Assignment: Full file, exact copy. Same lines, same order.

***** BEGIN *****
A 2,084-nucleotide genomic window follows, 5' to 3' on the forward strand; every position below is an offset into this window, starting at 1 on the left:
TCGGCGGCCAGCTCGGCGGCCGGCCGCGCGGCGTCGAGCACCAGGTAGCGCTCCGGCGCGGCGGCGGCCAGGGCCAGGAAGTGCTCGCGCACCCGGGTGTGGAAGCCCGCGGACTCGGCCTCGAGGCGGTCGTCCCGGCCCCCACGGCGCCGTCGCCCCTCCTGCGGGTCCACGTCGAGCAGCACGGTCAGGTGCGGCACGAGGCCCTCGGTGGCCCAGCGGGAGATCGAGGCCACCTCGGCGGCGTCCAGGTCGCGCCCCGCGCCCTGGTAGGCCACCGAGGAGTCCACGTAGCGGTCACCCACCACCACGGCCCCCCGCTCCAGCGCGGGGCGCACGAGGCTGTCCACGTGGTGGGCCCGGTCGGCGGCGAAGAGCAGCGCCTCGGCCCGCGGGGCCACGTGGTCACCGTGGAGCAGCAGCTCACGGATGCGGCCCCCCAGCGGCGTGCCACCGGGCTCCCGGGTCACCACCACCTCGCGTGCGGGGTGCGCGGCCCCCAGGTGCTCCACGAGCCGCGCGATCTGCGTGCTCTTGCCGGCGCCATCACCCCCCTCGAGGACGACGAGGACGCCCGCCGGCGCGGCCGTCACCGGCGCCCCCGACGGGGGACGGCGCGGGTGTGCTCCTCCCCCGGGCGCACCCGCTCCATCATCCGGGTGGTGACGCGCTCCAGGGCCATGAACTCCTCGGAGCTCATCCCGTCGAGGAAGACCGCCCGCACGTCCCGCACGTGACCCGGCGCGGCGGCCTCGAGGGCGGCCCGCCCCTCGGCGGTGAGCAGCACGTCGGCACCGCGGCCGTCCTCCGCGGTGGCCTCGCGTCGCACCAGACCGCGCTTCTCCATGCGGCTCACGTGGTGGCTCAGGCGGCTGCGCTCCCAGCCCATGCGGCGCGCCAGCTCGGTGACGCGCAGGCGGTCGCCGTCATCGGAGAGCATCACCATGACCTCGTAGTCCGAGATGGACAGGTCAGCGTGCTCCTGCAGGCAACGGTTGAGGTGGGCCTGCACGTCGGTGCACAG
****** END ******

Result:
A 2,084-nucleotide genomic window follows, 5' to 3' on the forward strand; every position below is an offset into this window, starting at 1 on the left:
TCGGCGGCCAGCTCGGCGGCCGGCCGCGCGGCGTCGAGCACCAGGTAGCGCTCCGGCGCGGCGGCGGCCAGGGCCAGGAAGTGCTCGCGCACCCGGGTGTGGAAGCCCGCGGACTCGGCCTCGAGGCGGTCGTCCCGGCCCCCACGGCGCCGTCGCCCCTCCTGCGGGTCCACGTCGAGCAGCACGGTCAGGTGCGGCACGAGGCCCTCGGTGGCCCAGCGGGAGATCGAGGCCACCTCGGCGGCGTCCAGGTCGCGCCCCGCGCCCTGGTAGGCCACCGAGGAGTCCACGTAGCGGTCACCCACCACCACGGCCCCCCGCTCCAGCGCGGGGCGCACGAGGCTGTCCACGTGGTGGGCCCGGTCGGCGGCGAAGAGCAGCGCCTCGGCCCGCGGGGCCACGTGGTCACCGTGGAGCAGCAGCTCACGGATGCGGCCCCCCAGCGGCGTGCCACCGGGCTCCCGGGTCACCACCACCTCGCGTGCGGGGTGCGCGGCCCCCAGGTGCTCCACGAGCCGCGCGATCTGCGTGCTCTTGCCGGCGCCATCACCCCCCTCGAGGACGACGAGGACGCCCGCCGGCGCGGCCGTCACCGGCGCCCCCGACGGGGGACGGCGCGGGTGTGCTCCTCCCCCGGGCGCACCCGCTCCATCATCCGGGTGGTGACGCGCTCCAGGGCCATGAACTCCTCGGAGCTCATCCCGTCGAGGAAGACCGCCCGCACGTCCCGCACGTGACCCGGCGCGGCGGCCTCGAGGGCGGCCCGCCCCTCGGCGGTGAGCAGCACGTCGGCACCGCGGCCGTCCTCCGCGGTGGCCTCGCGTCGCACCAGACCGCGCTTCTCCATGCGGCTCACGTGGTGGCTCAGGCGGCTGCGCTCCCAGCCCATGCGGCGCGCCAGCTCGGTGACGCGCAGGCGGTCGCCGTCATCGGAGAGCATCACCATGACCTCGTAGTCCGAGATGGACAGGTCAGCGTGCTCCTGCAGGCAACGGTTGAGGTGGGCCTGCACGTCGGTGCACAG